G6PD or Glucose-6-phosphate dehydrogenase is an enzyme naturally found in the body, which helps in the proper function of red blood cells. Deficiency takes place when the amount of G6PD in the red blood cells is below the normal level, hence, it is called G6PD Deficiency or sometimes referred to as favism.
Most of the time, people with G6PD deficiency are completely healthy, but for some, it may cause serious health problems.
Problems Involving G6PD Deficiency
G6PD-deficient people may experience complications due to this condition. A mother who has favism has a tendency to pass it on to her children, who may experience yellowing or jaundice shortly after birth. This is more likely to happen with baby boys. Untreated jaundice can become severe and may be fatal for newborn babies. Jaundice is usually treated with UV light exposure for a few days until the yellowing subsides. Most of the babies that are diagnosed with G6PD shortly after birth experience jaundice.
Children and adults who are G6PD-deficient may develop conditions like anaemia and haemolysis when “triggered”. Triggers include: fever, certain medicines, eating fava beans. The child may or may not show symptoms of haemolysis when exposed to one of these triggers. Serious cases, however, may show symptoms of severe anaemia, such as pale skin, rapid heartbeat and breathing, fatigue, shortness of breath, backache, jaundice, and dark urine (almost like tea).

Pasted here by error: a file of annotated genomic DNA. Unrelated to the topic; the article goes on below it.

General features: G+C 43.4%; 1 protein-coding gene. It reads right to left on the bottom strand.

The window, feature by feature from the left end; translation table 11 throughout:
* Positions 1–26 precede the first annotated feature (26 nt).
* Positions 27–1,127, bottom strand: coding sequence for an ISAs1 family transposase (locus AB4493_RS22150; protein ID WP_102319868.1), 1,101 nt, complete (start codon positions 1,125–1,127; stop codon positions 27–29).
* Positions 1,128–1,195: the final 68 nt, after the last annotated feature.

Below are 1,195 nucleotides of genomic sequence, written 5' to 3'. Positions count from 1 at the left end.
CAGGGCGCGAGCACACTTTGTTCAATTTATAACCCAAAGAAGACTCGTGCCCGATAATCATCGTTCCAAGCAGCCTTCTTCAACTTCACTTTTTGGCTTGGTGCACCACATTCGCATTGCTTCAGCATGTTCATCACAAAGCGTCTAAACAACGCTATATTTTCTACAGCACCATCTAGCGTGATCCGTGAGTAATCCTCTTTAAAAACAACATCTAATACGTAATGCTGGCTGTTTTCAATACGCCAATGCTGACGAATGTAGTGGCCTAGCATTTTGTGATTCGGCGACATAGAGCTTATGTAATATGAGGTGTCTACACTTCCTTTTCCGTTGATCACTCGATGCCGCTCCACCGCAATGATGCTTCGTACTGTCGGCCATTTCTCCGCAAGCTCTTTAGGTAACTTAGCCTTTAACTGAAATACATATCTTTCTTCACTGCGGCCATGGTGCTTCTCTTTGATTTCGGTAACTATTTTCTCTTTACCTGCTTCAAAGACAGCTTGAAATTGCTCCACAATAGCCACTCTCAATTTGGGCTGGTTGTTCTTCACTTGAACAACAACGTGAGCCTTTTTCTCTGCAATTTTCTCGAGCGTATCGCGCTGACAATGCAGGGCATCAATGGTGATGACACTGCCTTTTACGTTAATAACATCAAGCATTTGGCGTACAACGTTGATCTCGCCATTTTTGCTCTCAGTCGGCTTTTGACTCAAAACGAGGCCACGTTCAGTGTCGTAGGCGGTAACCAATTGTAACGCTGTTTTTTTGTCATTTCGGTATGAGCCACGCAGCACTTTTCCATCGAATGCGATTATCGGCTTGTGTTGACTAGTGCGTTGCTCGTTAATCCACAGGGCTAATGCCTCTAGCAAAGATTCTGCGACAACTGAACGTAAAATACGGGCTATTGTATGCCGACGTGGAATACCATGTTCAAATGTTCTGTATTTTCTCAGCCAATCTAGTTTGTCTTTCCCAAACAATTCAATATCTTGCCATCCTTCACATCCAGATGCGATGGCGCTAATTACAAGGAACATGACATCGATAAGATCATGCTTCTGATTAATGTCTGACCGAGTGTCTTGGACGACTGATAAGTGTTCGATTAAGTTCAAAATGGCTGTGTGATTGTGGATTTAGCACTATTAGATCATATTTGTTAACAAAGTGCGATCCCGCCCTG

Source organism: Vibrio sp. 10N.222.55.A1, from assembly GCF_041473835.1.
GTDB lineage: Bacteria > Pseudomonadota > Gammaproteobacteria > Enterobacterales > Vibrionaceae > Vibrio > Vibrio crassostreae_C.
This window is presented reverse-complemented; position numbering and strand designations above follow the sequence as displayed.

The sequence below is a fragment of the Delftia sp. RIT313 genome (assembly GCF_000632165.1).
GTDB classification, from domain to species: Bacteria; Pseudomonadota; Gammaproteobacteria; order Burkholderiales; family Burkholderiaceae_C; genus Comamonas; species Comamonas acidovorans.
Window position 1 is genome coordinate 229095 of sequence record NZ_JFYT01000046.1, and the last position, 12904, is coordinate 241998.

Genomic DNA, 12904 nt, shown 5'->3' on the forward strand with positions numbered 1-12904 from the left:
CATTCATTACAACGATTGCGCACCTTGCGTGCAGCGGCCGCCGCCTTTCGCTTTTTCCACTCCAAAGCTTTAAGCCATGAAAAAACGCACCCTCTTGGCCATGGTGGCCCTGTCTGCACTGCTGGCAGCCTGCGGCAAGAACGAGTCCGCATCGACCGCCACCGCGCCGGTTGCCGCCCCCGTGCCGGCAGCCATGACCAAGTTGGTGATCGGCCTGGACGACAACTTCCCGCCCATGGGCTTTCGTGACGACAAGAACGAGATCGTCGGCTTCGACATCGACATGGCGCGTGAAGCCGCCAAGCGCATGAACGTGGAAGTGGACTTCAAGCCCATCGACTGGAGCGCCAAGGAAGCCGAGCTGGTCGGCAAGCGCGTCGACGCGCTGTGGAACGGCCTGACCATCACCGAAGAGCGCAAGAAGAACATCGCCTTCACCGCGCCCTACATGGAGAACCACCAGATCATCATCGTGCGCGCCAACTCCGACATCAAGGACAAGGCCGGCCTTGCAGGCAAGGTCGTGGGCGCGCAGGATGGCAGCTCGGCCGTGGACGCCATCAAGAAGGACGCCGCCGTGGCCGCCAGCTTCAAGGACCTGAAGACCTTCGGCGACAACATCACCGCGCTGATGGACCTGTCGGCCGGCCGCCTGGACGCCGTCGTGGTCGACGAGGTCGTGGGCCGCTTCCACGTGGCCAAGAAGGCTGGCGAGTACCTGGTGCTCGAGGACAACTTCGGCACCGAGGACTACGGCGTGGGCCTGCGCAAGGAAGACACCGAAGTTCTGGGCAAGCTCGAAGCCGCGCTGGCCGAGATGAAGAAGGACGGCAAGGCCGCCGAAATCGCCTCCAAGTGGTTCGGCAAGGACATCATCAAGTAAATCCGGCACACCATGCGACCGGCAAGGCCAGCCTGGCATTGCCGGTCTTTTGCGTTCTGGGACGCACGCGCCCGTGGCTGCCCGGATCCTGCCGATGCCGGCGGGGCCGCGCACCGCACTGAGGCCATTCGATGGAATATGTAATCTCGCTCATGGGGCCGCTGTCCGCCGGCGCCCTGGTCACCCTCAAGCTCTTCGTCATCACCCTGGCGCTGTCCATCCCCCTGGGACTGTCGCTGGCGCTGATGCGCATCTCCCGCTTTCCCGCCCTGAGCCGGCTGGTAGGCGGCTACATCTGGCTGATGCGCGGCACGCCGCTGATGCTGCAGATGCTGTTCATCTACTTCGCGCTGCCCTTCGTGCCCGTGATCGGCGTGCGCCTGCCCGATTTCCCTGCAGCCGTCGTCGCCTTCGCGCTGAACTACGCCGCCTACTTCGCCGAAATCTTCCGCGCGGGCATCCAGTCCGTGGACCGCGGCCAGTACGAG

Medicines People with G6PD Deficiency Should Avoid
- acetylsalicylic acidâ€‹ (ASA or Aspirinâ€‹)
- ascorbic acid (Vitamin C)
- methylene blue
- nalidixic acid
- sulfamethoxazole (Co-trimoxazole, Septra)
- sulfisoxazole (Pediazole)
- toluidine blue
Keep in mind that some medicines that are not listed here may still trigger the symptoms of G6PD Deficiency. Always consult your doctor before giving any medicine. Apart from these medicines, close contact with naphthalene or mothballs should be avoided as well.